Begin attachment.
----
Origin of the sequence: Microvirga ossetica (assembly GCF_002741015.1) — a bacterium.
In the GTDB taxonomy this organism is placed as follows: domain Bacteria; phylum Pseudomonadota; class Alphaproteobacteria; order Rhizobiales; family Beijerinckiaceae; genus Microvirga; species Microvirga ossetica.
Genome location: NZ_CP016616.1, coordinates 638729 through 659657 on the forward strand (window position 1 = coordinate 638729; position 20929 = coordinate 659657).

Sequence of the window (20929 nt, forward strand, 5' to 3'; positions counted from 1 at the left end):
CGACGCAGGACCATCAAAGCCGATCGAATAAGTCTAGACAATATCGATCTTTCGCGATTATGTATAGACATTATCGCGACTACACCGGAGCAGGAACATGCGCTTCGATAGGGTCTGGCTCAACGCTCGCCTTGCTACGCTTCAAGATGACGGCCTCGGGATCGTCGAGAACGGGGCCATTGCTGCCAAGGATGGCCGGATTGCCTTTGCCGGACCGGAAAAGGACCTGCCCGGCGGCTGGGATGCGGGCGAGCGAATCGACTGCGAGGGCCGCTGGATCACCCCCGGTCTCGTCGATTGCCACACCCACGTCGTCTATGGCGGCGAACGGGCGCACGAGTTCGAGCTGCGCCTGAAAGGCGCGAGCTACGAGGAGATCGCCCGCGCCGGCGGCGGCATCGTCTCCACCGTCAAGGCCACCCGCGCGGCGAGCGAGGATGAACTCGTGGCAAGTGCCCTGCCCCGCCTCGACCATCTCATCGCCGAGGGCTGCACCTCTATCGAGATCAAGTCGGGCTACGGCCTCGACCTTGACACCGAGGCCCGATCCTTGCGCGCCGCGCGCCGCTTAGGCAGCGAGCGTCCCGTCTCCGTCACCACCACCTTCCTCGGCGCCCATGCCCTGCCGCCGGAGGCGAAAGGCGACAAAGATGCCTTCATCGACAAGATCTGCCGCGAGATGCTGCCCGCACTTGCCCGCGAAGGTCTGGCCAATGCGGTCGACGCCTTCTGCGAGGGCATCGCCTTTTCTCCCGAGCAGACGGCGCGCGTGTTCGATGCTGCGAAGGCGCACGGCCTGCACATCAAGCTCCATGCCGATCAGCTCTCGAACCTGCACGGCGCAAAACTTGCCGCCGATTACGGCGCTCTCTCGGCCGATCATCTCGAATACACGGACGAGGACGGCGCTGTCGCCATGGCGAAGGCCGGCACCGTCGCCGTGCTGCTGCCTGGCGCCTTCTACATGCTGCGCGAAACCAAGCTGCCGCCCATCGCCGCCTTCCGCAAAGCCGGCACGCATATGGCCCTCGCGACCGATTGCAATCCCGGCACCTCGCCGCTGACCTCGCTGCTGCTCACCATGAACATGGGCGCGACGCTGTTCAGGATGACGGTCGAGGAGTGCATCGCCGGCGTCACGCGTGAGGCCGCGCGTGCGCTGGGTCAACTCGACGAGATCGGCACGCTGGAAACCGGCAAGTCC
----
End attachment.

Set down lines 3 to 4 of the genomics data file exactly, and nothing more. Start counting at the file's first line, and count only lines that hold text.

Genome location: NZ_CP016616.1, coordinates 638729 through 659657 on the forward strand (window position 1 = coordinate 638729; position 20929 = coordinate 659657).

Sequence of the window (20929 nt, forward strand, 5' to 3'; positions counted from 1 at the left end):